In Maine and across the globe, meat-free eating has penetrated mainstream culture and is no longer the lonely domain of hippies and radical thinkers. That became increasingly clear in 2014, a year when the chorus of celebrities and scientists adopting vegetarian or vegan diets and encouraging others to do the same grew louder.

Throughout the year, we were treated to stories of high-profile individuals choosing plant-based diets: Beyoncé and Jay-Z went vegan for 22 days at the end of 2013; Carrie Underwood ate vegetarian during her pregnancy; Indianapolis Colts wide receiver Griff Whalen and Houston Texans running back Adrian Foster both were noted as vegans; President Bill Clinton’s heart health was reportedly much improved after he adopted a plant-based diet in 2011; and Democratic Sen. Cory Booker of New Jersey very publicly switched from eating vegetarian to vegan in November.

Reports continued to pile up about the environmental impact of eating meat, likely nudging others to reduce their meat consumption, as well.

In April, the New York Times wrote, “Demand for meat alternatives is growing, fueled by trends as varied as increased vegetarianism and concerns over the impact of industrial-scale animal husbandry on the environment.”

A number of vegetarian events and trends were covered by major news outlets this year. Here is a look at some of those that generated the most ink:

In March, Chipotle restaurants along the East Coast added tofu burritos (Chipotle calls them Sofritas) to their menus. The vegan burrito and taco filling is made with organic, GMO-free tofu. Throughout the year, other fast-food restaurants announced plans to add or test-market meat-free menu items.

The vegetarian media landscape expanded in April when popular digital-only Naked Food Magazine hit newsstands. The magazine covers frequently feature nude celebrities cloaked in produce. With a name that stands for “new American kind and enlightened diet,” the magazine focuses on plant-based food and evidence-based medicine.

In May, the archaeological community buzzed with news that the ancient Egyptians ate a largely vegetarian diet. Before this recent investigation led by researchers at the University of Lyon in France, many experts believed the ancient Egyptians consumed a lot of fish. Instead the study found the folks who built the pyramids dined on wheat, lentils, eggplants, pears, garlic and other plant foods. Later in the year, researchers from Germany discovered the Roman gladiators ate a similar diet, dominated by vegetarian food.

The incoming president of the American College of Cardiology raised the blood pressure of some colleagues when he penned an opinion piece detailing his switch to a plant-based style of eating and revealing that he encourages patients with heart disease to do the same.

In early September, in famously anti-vegetarian France, chef Alain Ducasse reopened his world-renowned restaurant at the Plaza Athénée in Paris without foie gras, veal or steak tartare on the menu. A vegetarian-heavy, pescatarian menu replaced the old, meat-centric dishes.

As the new season of AMC’s popular zombie drama was about to hit the airwaves in October, members of the cast and crew of “The Walking Dead” revealed they were forced to go vegetarian after filming the TV series’ notoriously gory scenes.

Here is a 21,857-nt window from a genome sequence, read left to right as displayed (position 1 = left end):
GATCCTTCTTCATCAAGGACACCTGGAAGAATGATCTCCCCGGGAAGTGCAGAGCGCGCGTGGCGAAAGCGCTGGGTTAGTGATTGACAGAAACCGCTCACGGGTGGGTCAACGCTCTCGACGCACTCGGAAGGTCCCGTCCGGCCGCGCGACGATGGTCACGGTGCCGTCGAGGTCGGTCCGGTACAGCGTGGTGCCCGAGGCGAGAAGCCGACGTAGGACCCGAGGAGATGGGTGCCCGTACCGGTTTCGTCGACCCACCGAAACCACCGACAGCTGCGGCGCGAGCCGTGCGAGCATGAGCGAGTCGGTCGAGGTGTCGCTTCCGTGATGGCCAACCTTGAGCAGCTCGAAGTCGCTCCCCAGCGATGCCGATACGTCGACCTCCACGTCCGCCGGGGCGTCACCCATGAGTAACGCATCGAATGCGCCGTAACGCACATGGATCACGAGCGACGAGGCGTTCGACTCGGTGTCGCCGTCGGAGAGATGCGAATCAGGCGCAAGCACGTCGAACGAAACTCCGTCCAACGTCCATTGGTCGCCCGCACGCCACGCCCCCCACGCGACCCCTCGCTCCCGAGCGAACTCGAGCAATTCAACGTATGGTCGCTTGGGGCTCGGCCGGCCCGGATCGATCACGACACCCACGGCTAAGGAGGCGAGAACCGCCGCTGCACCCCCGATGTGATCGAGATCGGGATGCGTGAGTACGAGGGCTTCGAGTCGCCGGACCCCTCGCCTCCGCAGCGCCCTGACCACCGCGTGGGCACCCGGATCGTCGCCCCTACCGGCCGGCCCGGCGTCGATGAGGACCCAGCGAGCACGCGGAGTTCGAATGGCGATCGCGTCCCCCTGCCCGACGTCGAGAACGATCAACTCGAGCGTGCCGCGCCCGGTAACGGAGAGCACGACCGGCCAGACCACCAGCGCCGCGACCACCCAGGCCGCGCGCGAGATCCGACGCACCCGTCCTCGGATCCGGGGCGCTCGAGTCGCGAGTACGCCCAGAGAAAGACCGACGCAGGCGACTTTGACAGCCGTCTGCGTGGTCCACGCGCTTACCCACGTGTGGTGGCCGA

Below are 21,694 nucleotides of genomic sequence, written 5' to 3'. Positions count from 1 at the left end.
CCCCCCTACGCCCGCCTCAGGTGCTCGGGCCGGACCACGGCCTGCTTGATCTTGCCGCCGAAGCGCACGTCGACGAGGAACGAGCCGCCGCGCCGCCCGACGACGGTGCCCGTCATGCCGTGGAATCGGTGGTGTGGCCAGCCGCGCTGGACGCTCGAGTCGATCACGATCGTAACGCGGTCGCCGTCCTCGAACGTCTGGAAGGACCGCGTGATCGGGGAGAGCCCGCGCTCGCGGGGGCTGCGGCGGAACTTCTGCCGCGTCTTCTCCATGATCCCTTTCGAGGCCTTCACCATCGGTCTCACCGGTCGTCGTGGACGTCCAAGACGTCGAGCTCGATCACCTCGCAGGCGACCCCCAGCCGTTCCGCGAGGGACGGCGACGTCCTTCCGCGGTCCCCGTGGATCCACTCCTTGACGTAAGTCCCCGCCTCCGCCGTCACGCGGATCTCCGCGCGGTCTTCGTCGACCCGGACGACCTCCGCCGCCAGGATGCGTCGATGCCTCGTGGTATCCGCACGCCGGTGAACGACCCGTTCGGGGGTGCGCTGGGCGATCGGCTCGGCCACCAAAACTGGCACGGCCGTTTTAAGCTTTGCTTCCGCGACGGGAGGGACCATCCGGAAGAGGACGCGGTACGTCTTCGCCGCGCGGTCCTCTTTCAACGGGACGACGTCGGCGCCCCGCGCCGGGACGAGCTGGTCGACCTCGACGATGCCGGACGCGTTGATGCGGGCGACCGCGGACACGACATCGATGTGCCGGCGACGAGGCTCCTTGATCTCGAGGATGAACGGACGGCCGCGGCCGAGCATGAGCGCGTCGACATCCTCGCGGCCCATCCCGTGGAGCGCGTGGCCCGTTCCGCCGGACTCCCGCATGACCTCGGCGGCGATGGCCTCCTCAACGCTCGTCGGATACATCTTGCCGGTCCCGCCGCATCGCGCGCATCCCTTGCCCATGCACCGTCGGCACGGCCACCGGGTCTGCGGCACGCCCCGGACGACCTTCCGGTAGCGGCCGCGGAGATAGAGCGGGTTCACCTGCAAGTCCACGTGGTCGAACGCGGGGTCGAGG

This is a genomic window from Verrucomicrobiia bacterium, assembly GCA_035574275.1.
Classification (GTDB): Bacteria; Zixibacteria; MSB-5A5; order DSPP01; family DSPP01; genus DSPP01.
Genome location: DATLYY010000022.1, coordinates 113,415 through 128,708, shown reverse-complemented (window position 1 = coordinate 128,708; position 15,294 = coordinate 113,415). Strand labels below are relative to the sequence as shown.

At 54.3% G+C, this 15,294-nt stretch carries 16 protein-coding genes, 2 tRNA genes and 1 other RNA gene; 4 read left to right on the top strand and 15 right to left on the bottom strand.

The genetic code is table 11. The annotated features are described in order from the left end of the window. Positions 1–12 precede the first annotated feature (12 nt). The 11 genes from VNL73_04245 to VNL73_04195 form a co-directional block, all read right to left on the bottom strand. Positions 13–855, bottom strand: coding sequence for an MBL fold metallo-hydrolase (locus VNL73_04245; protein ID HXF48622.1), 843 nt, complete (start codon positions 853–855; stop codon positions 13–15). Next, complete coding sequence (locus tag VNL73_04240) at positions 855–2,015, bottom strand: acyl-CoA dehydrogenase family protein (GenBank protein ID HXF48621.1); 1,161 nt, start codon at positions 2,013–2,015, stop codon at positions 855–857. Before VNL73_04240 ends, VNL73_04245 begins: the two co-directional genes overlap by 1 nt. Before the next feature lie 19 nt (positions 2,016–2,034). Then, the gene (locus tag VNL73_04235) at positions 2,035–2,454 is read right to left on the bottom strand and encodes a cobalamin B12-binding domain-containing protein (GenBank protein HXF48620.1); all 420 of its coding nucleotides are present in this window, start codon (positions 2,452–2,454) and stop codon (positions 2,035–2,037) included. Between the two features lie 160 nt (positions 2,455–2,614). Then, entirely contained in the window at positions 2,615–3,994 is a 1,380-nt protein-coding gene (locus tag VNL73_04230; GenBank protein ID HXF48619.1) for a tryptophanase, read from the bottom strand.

In the middle of October, chef and Maine native Matthew Kenney cooked a sold-out vegan dinner for the New York City Wine & Food Festival. The dinner at the Park Lane Hotel followed his second sold-out vegan dinner for the South Beach Wine and Food Festival in February.

Throughout the year, Israel’s fast-growing vegan community, pegged at 4 percent of the population, garnered significant attention. According to the Times of Israel, 15,000 people attended the day-long Vegan Fest in Tel Aviv in October. Observers say the country’s vegan trend is tied to religious practices of separating meat and milk, a regional cuisine with many traditional vegan dishes and the frequent comparisons made by vegan activists between Nazi concentration camps and modern factory farms.

According to the results of a study published in the journal Nutrition in October, overweight and obese adults randomly assigned to vegetarian diets lost more weight than study participants assigned to diets that included meat.

The German-based all-vegan grocery chain Veganz opened its ninth store in November. The chain’s founder later announced plans to franchise 60 more stores across Europe and the United States by 2020. Veganz is the largest in this tiny but rapidly growing segment of the grocery business.

In December, British think tank Chatham House echoed warnings from the United Nations and other experts when it released a report saying the only way to avoid catastrophic climate change is to reduce the global appetite for meat, since animal agriculture generates more greenhouse gas pollution than any other industry.

A noteworthy trend in 2014 was the opening of vegetarian butcher shops. The first such shop, selling mock meats, opened in the Netherlands in 2010. The trend jumped the pond when the Herbivorous Butcher opened in Minneapolis in June. Now, the totally plant-based Butcher’s Son is planning to open in Berkeley this year.

The trend-spotters are predicting we’ll see vegetarian and particularly vegan foods continue to grow in popularity in 2015. I look forward to what the new year has in store.

Avery Yale Kamila is a freelance food writer who lives in Portland. She can be contacted at:

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Twitter: AveryYaleKamila